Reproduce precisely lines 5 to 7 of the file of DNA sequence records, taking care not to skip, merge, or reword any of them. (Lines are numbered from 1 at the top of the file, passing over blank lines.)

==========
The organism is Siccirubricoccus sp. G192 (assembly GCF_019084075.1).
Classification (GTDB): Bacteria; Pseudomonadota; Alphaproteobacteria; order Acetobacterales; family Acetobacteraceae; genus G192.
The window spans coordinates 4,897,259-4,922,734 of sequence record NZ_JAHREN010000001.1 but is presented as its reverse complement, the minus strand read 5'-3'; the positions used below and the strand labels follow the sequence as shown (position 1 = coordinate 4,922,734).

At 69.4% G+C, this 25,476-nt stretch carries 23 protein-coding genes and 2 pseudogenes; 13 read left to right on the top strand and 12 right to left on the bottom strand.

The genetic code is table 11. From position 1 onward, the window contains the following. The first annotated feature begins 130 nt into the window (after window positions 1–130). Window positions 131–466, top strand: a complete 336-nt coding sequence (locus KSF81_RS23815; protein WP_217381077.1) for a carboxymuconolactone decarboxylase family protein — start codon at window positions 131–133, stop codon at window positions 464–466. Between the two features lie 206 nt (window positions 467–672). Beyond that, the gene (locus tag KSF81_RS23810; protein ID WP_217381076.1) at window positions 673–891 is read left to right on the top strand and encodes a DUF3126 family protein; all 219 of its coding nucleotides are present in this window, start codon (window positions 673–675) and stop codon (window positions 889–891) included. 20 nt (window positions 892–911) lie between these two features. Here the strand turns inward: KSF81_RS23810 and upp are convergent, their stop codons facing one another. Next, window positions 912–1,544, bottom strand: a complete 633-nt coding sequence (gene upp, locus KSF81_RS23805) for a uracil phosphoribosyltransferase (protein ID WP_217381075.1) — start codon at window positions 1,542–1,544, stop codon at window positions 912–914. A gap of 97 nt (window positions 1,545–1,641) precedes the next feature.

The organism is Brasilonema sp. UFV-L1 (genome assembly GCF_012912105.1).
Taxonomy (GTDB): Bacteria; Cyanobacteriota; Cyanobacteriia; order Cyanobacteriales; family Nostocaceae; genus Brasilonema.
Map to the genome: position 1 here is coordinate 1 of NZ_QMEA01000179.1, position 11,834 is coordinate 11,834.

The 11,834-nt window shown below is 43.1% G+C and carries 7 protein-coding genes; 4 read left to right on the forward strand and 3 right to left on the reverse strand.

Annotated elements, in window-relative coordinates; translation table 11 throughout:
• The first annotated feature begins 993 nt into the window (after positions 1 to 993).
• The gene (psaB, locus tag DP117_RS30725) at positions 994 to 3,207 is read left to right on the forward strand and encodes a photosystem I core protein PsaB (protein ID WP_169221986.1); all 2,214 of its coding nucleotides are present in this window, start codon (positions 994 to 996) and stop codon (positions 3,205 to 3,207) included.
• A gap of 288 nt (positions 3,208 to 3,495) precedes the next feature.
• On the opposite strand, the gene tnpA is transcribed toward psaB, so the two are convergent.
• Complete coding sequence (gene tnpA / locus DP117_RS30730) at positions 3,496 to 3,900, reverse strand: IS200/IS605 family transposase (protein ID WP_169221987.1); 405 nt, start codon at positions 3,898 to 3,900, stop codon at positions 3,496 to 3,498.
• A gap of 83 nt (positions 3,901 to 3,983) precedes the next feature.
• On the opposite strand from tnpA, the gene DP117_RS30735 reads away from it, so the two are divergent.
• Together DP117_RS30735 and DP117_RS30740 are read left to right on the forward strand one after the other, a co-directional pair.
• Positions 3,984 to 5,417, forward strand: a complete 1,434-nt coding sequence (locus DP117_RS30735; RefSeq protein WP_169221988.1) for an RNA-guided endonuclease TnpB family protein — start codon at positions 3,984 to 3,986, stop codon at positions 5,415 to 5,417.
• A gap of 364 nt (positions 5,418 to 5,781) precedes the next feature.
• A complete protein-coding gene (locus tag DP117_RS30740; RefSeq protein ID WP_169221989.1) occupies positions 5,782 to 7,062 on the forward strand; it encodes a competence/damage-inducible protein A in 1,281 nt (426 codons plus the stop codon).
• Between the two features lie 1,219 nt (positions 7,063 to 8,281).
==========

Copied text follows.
The genetic code is table 11. From position 1 onward, the window contains the following. The first annotated feature begins 130 nt into the window (after window positions 1–130). Window positions 131–466, top strand: a complete 336-nt coding sequence (locus KSF81_RS23815; protein WP_217381077.1) for a carboxymuconolactone decarboxylase family protein — start codon at window positions 131–133, stop codon at window positions 464–466. Between the two features lie 206 nt (window positions 467–672). Beyond that, the gene (locus tag KSF81_RS23810; protein ID WP_217381076.1) at window positions 673–891 is read left to right on the top strand and encodes a DUF3126 family protein; all 219 of its coding nucleotides are present in this window, start codon (window positions 673–675) and stop codon (window positions 889–891) included. 20 nt (window positions 892–911) lie between these two features. Here the strand turns inward: KSF81_RS23810 and upp are convergent, their stop codons facing one another. Next, window positions 912–1,544, bottom strand: a complete 633-nt coding sequence (gene upp, locus KSF81_RS23805) for a uracil phosphoribosyltransferase (protein ID WP_217381075.1) — start codon at window positions 1,542–1,544, stop codon at window positions 912–914. A gap of 97 nt (window positions 1,545–1,641) precedes the next feature.

The organism is Brasilonema sp. UFV-L1 (genome assembly GCF_012912105.1).
Taxonomy (GTDB): Bacteria; Cyanobacteriota; Cyanobacteriia; order Cyanobacteriales; family Nostocaceae; genus Brasilonema.